An independent laboratory has confirmed zebra mussel larvae in Garfield Lake in Hubbard County. The lab provided photos of two zebra mussel larvae, called veligers, found in a water sample taken from the lake. Property owners on Garfield Lake hired the lab as part of their own monitoring. Invasive species specialists from the Minnesota Department of Natural Resources found no zebra mussels in the lake during a six-hour dive survey. Garfield Lake will be added to the Infested Waters List for zebra mussels, with the provision that it may be removed from the list if future surveys continue to show no zebra mussels in the lake. Whether or not a lake is listed as infested, Minnesota law requires boaters and anglers to: Clean watercraft of aquatic plants and prohibited invasive species, Drain all water by removing drain plugs and keeping them out during transport, and Dispose of unwanted bait in the trash. Some invasive species are small and difficult to see at the access. To remove or kill them, take one or more of the following precautions before moving to another waterbody, especially after leaving infested waters: Spray with high-pressure water. Rinse with very hot water (120 degrees Fahrenheit for at least two minutes or 140 degrees Fahrenheit for at least 10 seconds). Dry for at least five days. As boat owners begin taking boats and equipment out of the water for the season, the DNR reminds them to carefully check for aquatic invasive species and contact the DNR with any suspected new infestations. Look on the posts, wheels and underwater support bars of docks and lifts, as well as any parts of boats, pontoons and rafts that may have been submerged in water for an extended period. Minnesota law requires that docks and lifts be allowed to dry for at least 21 days before being placed in another body of water, whether aquatic invasive species are present or not. People should contact an area DNR aquatic invasive species specialist if they think they have found zebra mussels or any other invasive species that has not already been confirmed in a lake. More information is available at www.mndnr.gov/AIS. Discuss below - to view set the hook here.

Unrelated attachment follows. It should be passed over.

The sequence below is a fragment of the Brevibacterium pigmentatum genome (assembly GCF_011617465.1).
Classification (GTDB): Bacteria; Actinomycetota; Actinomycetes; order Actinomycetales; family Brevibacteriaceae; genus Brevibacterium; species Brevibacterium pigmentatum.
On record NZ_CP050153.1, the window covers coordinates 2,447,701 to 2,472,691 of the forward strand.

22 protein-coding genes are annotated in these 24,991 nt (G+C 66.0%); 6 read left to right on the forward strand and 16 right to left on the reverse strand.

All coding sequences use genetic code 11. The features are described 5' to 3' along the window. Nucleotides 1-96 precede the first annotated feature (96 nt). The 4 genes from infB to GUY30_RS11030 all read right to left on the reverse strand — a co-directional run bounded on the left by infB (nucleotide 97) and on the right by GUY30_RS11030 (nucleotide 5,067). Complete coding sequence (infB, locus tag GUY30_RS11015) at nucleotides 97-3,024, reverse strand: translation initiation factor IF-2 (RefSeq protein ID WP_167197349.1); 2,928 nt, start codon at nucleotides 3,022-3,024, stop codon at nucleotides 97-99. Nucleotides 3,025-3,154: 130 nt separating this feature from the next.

• Rick
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    • Rick
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    • Meterman
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    • JBMasterAngler